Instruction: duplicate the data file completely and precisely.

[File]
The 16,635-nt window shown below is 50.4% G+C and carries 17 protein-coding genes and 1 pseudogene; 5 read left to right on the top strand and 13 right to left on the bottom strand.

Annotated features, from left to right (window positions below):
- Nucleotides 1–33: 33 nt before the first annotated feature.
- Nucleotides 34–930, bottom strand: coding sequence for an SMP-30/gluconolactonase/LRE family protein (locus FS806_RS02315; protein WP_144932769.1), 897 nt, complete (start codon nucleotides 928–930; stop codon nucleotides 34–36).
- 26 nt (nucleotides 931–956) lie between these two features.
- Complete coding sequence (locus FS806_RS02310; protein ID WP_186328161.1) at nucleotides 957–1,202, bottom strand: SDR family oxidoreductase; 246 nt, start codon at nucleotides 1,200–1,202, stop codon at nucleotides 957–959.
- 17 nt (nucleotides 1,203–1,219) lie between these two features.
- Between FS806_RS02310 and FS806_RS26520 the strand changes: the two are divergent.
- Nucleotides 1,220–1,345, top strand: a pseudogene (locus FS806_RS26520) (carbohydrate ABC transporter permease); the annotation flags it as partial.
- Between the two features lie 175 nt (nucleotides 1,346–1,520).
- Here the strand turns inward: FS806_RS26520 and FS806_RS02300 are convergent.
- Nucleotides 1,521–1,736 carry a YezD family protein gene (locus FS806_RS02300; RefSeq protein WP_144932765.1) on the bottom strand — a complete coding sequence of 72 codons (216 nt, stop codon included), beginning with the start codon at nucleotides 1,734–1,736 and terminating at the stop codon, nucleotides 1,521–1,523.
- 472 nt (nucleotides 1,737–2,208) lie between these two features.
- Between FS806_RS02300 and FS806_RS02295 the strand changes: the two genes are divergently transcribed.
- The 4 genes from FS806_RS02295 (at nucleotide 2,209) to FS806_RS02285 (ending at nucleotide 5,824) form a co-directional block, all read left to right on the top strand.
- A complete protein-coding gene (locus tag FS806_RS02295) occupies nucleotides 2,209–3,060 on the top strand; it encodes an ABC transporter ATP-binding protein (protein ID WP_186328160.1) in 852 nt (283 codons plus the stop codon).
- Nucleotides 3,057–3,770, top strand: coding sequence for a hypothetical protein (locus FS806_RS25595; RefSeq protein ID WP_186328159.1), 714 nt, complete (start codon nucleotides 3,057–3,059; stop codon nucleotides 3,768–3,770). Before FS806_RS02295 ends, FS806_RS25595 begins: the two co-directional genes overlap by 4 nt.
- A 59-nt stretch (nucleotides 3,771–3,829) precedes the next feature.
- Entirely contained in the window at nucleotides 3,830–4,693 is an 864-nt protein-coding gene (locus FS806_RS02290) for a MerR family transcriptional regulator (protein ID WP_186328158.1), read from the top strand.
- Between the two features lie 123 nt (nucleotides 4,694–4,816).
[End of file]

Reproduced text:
The 16,635-nt window shown below is 50.4% G+C and carries 17 protein-coding genes and 1 pseudogene; 5 read left to right on the top strand and 13 right to left on the bottom strand.

Annotated features, from left to right (window positions below):
- Nucleotides 1–33: 33 nt before the first annotated feature.
- Nucleotides 34–930, bottom strand: coding sequence for an SMP-30/gluconolactonase/LRE family protein (locus FS806_RS02315; protein WP_144932769.1), 897 nt, complete (start codon nucleotides 928–930; stop codon nucleotides 34–36).
- 26 nt (nucleotides 931–956) lie between these two features.
- Complete coding sequence (locus FS806_RS02310; protein ID WP_186328161.1) at nucleotides 957–1,202, bottom strand: SDR family oxidoreductase; 246 nt, start codon at nucleotides 1,200–1,202, stop codon at nucleotides 957–959.
- 17 nt (nucleotides 1,203–1,219) lie between these two features.
- Between FS806_RS02310 and FS806_RS26520 the strand changes: the two are divergent.
- Nucleotides 1,220–1,345, top strand: a pseudogene (locus FS806_RS26520) (carbohydrate ABC transporter permease); the annotation flags it as partial.
- Between the two features lie 175 nt (nucleotides 1,346–1,520).
- Here the strand turns inward: FS806_RS26520 and FS806_RS02300 are convergent.
- Nucleotides 1,521–1,736 carry a YezD family protein gene (locus FS806_RS02300; RefSeq protein WP_144932765.1) on the bottom strand — a complete coding sequence of 72 codons (216 nt, stop codon included), beginning with the start codon at nucleotides 1,734–1,736 and terminating at the stop codon, nucleotides 1,521–1,523.
- 472 nt (nucleotides 1,737–2,208) lie between these two features.
- Between FS806_RS02300 and FS806_RS02295 the strand changes: the two genes are divergently transcribed.
- The 4 genes from FS806_RS02295 (at nucleotide 2,209) to FS806_RS02285 (ending at nucleotide 5,824) form a co-directional block, all read left to right on the top strand.
- A complete protein-coding gene (locus tag FS806_RS02295) occupies nucleotides 2,209–3,060 on the top strand; it encodes an ABC transporter ATP-binding protein (protein ID WP_186328160.1) in 852 nt (283 codons plus the stop codon).
- Nucleotides 3,057–3,770, top strand: coding sequence for a hypothetical protein (locus FS806_RS25595; RefSeq protein ID WP_186328159.1), 714 nt, complete (start codon nucleotides 3,057–3,059; stop codon nucleotides 3,768–3,770). Before FS806_RS02295 ends, FS806_RS25595 begins: the two co-directional genes overlap by 4 nt.
- A 59-nt stretch (nucleotides 3,771–3,829) precedes the next feature.
- Entirely contained in the window at nucleotides 3,830–4,693 is an 864-nt protein-coding gene (locus FS806_RS02290) for a MerR family transcriptional regulator (protein ID WP_186328158.1), read from the top strand.
- Between the two features lie 123 nt (nucleotides 4,694–4,816).